Sometimes, the consequences are fatal. Dr Debanjan Banerjee recalls that between May-July 2020, was when the first COVID-19 wave hit, there was a huge hue and cry about hydroxychloroquine. A lot of people were stocking and consuming it without medical advice because of the spread of misinformation around its ability to prevent COVID-19. An elderly gentleman who Dr Banerjee had been treating for other reasons had procured the drug and administered it to his wife, who was about 60 years old. One day, Dr Banerjee got an emergency call. The elderly gentleman’s wife had had a cardiac arrest and several other complications had arisen. After five days of intensive care, she passed away because the dosage she’d been taking was very high.
What do we do?
Do solutions exist? Yes, say experts. Shivam explains, “Many things have to come together to counter misinformation for this age group. First is explaining to people what misinformation is, why it’s dangerous and why they must not trust every piece of information they hear or receive over digital platforms. Second, people should be made aware of fact-checkers and how they can be reached to verify information. Alt News now has a WhatsApp number where people can forward content to be fact-checked. Third, the correct information about important topics like COVID-19 and vaccines must reach people first. Friends and family have a major role to play here.”
Nirjhari Sinha of Alt News adds, “Large scale awareness programmes and public service announcements about dangerous misinformation through radio, television and roadside hoardings is one way to work towards alleviating the present issue. Society-wide digital literacy programmes are the only way forward that will facilitate citizens viewing information through a critical lens. In terms of online scams, the police need to be trained to quickly monitor and find individuals who are creating these scams. There are very limited resources available using which one can train themselves to safeguard from harmful information. The onus, in this case, is on the Union Government to start with, and not the citizens, to come up with a well-thought policy that can be implemented nationwide.”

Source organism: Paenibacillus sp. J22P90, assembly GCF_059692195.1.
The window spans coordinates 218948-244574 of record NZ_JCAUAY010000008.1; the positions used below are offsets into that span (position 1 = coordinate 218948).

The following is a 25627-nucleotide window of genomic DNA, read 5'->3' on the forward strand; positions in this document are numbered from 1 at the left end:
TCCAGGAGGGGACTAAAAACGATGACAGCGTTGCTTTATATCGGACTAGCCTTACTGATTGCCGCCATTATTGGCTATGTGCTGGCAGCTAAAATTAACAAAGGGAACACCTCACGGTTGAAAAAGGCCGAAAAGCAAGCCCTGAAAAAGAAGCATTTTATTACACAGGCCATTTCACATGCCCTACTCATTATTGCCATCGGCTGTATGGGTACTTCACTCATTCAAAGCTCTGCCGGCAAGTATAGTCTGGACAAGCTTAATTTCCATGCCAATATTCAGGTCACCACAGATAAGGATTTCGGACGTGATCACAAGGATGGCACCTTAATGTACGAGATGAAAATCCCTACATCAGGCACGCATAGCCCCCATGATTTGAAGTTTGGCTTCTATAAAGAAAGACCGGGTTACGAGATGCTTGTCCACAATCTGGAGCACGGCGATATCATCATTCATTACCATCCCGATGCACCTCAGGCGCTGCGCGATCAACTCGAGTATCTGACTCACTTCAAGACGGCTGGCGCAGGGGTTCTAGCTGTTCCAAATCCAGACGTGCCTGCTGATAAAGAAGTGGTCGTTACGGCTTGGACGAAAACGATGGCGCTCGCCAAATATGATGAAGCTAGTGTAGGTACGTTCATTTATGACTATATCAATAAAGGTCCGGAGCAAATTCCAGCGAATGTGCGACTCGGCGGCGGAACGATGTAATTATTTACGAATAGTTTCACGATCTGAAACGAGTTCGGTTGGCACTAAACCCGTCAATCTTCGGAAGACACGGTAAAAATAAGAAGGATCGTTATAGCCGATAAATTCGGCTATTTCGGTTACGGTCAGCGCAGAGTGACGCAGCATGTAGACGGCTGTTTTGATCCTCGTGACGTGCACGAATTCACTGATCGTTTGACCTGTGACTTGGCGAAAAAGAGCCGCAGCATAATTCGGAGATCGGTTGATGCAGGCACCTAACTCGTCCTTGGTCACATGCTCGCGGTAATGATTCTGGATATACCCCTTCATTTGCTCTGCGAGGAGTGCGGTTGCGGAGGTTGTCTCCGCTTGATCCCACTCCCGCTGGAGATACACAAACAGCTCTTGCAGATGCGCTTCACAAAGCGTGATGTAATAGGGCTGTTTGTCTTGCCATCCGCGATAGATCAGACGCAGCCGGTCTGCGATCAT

All these solutions must be layered with a degree of empathy and insight into the impact on senior citizens. Dr Debanjan Banerjee says, “As a geriatric specialist, I must speak for the human rights of the elderly. The solution lies in digital literacy and empowering and helping them understand, having open discussions etc. It is equally important though to think deeply about what contributed to a surge of misinformation during COVID-19. It is only when we know what the contributing factors were, that we can work on countering them.”
Many reasons play into the popularity of WhatsApp and its enormous appeal in a country like India. It offers affordable access, it is a tool of trust in the sense that people rely heavily on personal networks for information. It also seems to be a cultural fit for India – the country leads the world in forwarding messages on WhatsApp.
This year, WhatsApp completes 12 years of its existence. Its parent Meta (formerly known as Facebook Inc) has been around since 2006, the same for Twitter. Social media and online chat platforms have been around for long enough. Now it is time to come of age.